Suit Over Monkey’s Selfies Ends in Settlement

SAN FRANCISCO (CN) – A nature photographer and animal rights group settled their two-year dispute over the ownership of a monkey’s selfies on Monday, just as the Ninth Circuit was mulling an appeal in the case.

Photo: David Slater/court exhibit

People for the Ethical Treatment of Animals sued nature photographer David John Slater in September 2015, claiming Naruto, a then-6-year-old crested macaque, is the rightful owner of copyrights for his selfie photos.

Naruto used his opposable thumbs to snap self-portraits with Slater’s camera in 2011. The photos became known as the famous “monkey selfies.”

PETA argued profits from those artistic works should go to benefit Naruto’s endangered species and habitat.

In July, both sides argued before a Ninth Circuit panel on PETA’s bid to overturn a federal judge’s ruling that held animals like Naruto lack standing to sue and cannot own copyrights under federal law.

Both parties filed a motion to dismiss the appeal on Monday.

Under terms of the settlement, Slater will donate 25 percent of revenue from the monkey selfie photos to charities focused on protecting and improving the welfare and habitat of crested black macaques in Indonesia.

In a Facebook post Tuesday, Slater said he supports expanding the fundamental rights of animals so they are guaranteed health, security, longevity and peace.

“This shared goal is far more important than battles over copyright between me and the monkey I want to help,” Slater wrote.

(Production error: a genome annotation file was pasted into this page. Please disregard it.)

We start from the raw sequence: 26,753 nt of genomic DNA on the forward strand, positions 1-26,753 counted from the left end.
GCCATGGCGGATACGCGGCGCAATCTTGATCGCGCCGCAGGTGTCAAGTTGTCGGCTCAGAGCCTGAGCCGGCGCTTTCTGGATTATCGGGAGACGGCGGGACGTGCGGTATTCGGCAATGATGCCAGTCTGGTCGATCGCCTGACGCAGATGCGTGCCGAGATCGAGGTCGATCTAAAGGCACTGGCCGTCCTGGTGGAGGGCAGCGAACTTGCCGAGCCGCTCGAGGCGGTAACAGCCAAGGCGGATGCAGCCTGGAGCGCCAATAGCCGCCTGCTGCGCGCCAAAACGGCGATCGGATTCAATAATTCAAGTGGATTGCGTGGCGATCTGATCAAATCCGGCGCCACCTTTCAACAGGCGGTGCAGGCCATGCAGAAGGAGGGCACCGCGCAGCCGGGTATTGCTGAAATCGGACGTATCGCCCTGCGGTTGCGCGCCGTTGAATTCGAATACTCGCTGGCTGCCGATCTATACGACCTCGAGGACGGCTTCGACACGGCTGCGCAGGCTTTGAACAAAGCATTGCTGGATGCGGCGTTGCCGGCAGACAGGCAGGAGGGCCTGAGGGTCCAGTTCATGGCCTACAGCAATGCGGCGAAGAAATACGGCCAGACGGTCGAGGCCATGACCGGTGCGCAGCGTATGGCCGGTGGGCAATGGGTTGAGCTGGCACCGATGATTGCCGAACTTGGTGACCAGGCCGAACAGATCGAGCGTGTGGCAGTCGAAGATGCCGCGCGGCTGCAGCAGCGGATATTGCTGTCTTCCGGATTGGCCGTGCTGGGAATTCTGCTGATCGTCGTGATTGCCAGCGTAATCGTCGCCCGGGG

Promoting the conservation and protection of the “extremely endangered” species was the original aim behind Slater’s trip to the Indonesian island of Sulawesi, where Naruto snapped the selfies, Slater added.

“Comparing their personality to ours, through a photograph” was intended to persuade more humans to respect and love those threatened creatures, he said.

“PETA and David Slater agree that this case raises important, cutting-edge issues about expanding legal rights for non-human animals, a goal that they both support, and they will continue their respective work to achieve this goal,” the two sides said in a joint statement. “As we learn more about Naruto, his community of macaques, and all other animals, we must recognize appropriate fundamental legal rights for them as our fellow global occupants and members of their own nations who want only to live their lives and be with their families.”

In the motion to dismiss filed Monday, PETA also asked the Ninth Circuit to vacate the federal judge’s ruling that Naruto lacks standing to sue and cannot own copyrights, a condition Slater and the other defendants do not oppose.

Because Slater argued PETA lacked standing to sue as a next friend of Naruto on appeal, Naruto should not be bound by that ruling, PETA said.

The photographer had argued PETA lacked standing to sue as a next friend of Naruto because the only next-friend plaintiff with a real-life connection to Naruto, German zoologist Antje Engelhardt, withdrew from the case on appeal.

“PETA contends it would be just and proper to not bind plaintiff Naruto by the judgment of the district court in light of the dispute concerning PETA’s status to file the complaint which resulted in that judgment,” both sides wrote in their motion to dismiss and vacate the judgment.

When asked what lessons he learned from litigating this case, Slater’s attorney Andrew Dhuey said: “I learned that David Slater is a fantastic person who cares deeply about all animals, and particularly crested macaques.”

PETA attorney David Schwarz did not immediately return a phone call seeking comment Tuesday morning.

Schwarz is with Irell & Manella in Los Angeles. Dhuey is in private practice in Berkeley, California.


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